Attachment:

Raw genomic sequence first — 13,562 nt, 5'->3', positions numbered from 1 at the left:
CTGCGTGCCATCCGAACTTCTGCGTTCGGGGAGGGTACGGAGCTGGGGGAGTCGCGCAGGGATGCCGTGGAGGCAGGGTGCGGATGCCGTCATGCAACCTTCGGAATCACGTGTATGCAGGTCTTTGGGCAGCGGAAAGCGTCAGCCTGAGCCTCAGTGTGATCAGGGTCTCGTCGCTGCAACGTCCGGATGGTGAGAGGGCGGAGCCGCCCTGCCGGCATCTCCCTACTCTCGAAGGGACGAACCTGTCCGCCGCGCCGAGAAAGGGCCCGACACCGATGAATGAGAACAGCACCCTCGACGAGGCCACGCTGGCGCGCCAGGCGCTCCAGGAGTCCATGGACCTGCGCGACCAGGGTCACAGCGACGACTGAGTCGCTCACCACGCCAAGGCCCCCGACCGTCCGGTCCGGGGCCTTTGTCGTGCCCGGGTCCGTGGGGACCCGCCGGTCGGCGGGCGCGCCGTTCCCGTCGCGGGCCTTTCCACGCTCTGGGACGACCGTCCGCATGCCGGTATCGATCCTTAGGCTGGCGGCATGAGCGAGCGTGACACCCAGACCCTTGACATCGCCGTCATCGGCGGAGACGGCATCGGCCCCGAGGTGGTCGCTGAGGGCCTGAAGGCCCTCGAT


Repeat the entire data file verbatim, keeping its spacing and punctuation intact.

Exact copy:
Raw genomic sequence first — 13,562 nt, 5'->3', positions numbered from 1 at the left:
CTGCGTGCCATCCGAACTTCTGCGTTCGGGGAGGGTACGGAGCTGGGGGAGTCGCGCAGGGATGCCGTGGAGGCAGGGTGCGGATGCCGTCATGCAACCTTCGGAATCACGTGTATGCAGGTCTTTGGGCAGCGGAAAGCGTCAGCCTGAGCCTCAGTGTGATCAGGGTCTCGTCGCTGCAACGTCCGGATGGTGAGAGGGCGGAGCCGCCCTGCCGGCATCTCCCTACTCTCGAAGGGACGAACCTGTCCGCCGCGCCGAGAAAGGGCCCGACACCGATGAATGAGAACAGCACCCTCGACGAGGCCACGCTGGCGCGCCAGGCGCTCCAGGAGTCCATGGACCTGCGCGACCAGGGTCACAGCGACGACTGAGTCGCTCACCACGCCAAGGCCCCCGACCGTCCGGTCCGGGGCCTTTGTCGTGCCCGGGTCCGTGGGGACCCGCCGGTCGGCGGGCGCGCCGTTCCCGTCGCGGGCCTTTCCACGCTCTGGGACGACCGTCCGCATGCCGGTATCGATCCTTAGGCTGGCGGCATGAGCGAGCGTGACACCCAGACCCTTGACATCGCCGTCATCGGCGGAGACGGCATCGGCCCCGAGGTGGTCGCTGAGGGCCTGAAGGCCCTCGAT